HC Deb 19 February 1917 vol 90 cc1002-3W

asked the Under-Secretary of State for War whether his attention has been called to the fact that about 130 officers and clerks are engaged in their duties as censors from 8.30 a.m. until 10.30 p.m. in the Cable Censor's office of the Intelligence Department of the War Office at the Central Telegraph Office, Newgate Street, in a room about 60 ft. long and 30 ft. wide, with only two windows facing south, such windows opening into a well down which all the latrine pipes from the building descend, which well is covered over at the top at 6.0 p.m. with a tarpaulin, there being practically no fresh air and no ventilation obtainable in the overcrowded room; whether such room had been condemned some three years back by the Government surveyor as being unfit for human habitation; whether there are other rooms separated only by partitions with no ventilation in the same building in which some fifty women are engaged under similar conditions and circumstances which have existed for over two years; and whether he will take immediate steps to ameliorate the conditions under which they are working?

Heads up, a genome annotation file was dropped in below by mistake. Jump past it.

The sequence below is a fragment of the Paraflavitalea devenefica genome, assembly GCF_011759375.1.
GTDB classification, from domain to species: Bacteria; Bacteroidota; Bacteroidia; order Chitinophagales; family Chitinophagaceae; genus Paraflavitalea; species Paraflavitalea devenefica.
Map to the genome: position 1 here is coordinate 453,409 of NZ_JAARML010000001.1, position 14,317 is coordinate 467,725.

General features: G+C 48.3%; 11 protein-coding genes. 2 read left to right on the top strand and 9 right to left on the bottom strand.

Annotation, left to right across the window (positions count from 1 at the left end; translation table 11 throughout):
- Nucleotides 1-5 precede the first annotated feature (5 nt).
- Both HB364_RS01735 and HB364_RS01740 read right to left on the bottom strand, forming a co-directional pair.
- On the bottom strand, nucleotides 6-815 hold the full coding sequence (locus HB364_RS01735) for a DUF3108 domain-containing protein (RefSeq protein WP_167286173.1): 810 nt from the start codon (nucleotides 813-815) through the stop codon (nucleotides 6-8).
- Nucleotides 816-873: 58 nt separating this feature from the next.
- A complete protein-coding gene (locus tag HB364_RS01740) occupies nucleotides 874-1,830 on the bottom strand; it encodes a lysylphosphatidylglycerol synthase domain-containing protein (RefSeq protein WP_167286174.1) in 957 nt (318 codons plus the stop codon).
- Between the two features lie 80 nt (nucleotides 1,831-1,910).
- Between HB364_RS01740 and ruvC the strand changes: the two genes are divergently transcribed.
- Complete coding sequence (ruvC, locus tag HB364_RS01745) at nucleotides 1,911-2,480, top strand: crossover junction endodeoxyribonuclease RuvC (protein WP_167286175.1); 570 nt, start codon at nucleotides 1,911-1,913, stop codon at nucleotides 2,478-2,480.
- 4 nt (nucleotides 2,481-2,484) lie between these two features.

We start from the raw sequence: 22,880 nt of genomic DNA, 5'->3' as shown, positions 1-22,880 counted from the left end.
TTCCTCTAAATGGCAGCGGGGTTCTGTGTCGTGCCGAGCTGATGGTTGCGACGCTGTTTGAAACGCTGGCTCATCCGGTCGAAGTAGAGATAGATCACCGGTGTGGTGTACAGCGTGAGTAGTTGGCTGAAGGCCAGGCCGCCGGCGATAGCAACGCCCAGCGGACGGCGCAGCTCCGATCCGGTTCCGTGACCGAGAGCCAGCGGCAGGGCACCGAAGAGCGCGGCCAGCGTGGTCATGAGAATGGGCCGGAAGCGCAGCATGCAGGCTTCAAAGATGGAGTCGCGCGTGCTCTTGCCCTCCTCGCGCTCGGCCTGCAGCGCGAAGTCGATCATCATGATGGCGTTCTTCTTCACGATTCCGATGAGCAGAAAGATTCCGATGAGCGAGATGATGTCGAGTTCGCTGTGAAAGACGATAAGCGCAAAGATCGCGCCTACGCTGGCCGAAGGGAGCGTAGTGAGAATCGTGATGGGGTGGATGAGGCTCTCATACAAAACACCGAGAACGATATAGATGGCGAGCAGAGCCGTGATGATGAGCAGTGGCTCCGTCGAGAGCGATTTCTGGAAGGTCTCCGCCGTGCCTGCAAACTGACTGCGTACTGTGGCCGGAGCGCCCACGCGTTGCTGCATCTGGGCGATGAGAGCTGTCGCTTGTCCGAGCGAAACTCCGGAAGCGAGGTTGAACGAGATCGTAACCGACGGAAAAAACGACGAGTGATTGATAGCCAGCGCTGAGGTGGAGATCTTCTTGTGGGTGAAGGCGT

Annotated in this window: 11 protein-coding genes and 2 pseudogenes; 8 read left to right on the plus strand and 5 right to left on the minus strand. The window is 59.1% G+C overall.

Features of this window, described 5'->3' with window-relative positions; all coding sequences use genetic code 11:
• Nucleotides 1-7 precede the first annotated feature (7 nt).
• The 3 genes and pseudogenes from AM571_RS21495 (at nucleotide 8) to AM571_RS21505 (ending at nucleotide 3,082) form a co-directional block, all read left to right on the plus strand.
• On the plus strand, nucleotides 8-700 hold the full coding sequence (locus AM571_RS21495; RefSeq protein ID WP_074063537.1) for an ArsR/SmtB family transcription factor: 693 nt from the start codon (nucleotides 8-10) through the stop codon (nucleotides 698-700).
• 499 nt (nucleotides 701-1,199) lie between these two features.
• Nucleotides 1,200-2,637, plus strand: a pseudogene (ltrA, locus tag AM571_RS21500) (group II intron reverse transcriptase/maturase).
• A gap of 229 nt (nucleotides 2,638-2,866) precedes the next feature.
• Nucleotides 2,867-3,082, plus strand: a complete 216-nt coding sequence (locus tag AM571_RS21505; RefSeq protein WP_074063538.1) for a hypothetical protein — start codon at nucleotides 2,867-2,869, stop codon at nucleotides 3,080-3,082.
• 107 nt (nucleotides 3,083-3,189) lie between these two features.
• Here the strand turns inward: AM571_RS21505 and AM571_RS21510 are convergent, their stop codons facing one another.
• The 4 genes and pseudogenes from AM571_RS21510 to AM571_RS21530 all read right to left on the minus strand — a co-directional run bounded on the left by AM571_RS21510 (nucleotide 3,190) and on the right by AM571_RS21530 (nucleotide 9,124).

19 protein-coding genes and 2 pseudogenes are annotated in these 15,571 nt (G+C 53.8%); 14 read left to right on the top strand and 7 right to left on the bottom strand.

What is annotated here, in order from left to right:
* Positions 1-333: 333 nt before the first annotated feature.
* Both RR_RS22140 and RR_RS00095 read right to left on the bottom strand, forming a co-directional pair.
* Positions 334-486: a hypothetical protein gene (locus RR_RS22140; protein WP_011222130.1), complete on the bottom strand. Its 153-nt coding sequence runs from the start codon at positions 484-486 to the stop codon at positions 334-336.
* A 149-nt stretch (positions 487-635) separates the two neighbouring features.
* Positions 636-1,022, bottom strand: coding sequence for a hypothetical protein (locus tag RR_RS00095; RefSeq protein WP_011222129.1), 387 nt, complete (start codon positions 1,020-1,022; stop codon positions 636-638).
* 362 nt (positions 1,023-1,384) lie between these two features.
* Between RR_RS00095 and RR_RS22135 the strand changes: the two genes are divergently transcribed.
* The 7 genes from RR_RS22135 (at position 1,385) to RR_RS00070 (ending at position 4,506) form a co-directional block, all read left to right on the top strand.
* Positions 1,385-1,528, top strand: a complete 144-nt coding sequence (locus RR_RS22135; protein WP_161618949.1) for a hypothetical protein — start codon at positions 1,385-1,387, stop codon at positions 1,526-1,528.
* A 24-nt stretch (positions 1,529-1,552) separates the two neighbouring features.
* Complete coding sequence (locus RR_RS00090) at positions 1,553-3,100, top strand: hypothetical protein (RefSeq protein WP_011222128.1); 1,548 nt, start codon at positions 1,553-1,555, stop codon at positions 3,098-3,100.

My attention has not been called to the need for increased ventilation in these rooms. I have, however, had an investigation made from which it appears that the maximum number of officers and clerks employed at any time in the first room mentioned is thirty-one and not 130; that the room is 39ft. long, 23ft. wide and 14ft. high; that the two windows cover practically the whole of the end wall. The well referred to is 43ft. wide and 67ft. long, and the W.C. pipes, from which no gases could possibly escape, are 43ft. from the windows Tarpaulins are drawn over the well at night, to screen light, but cross ventilation is provided for in this room by six openings in the partitions forming the two sides of it. The room has not been condemned as stated, so far as I am aware. The other room referred to receives air indirectly from a large number of windows opening on to the street. In view, however, of the large increase in the number of staff to the Postal Censors' Department since the arrangements were originally made, I shall give instructions that efforts be made to improve the ventilation.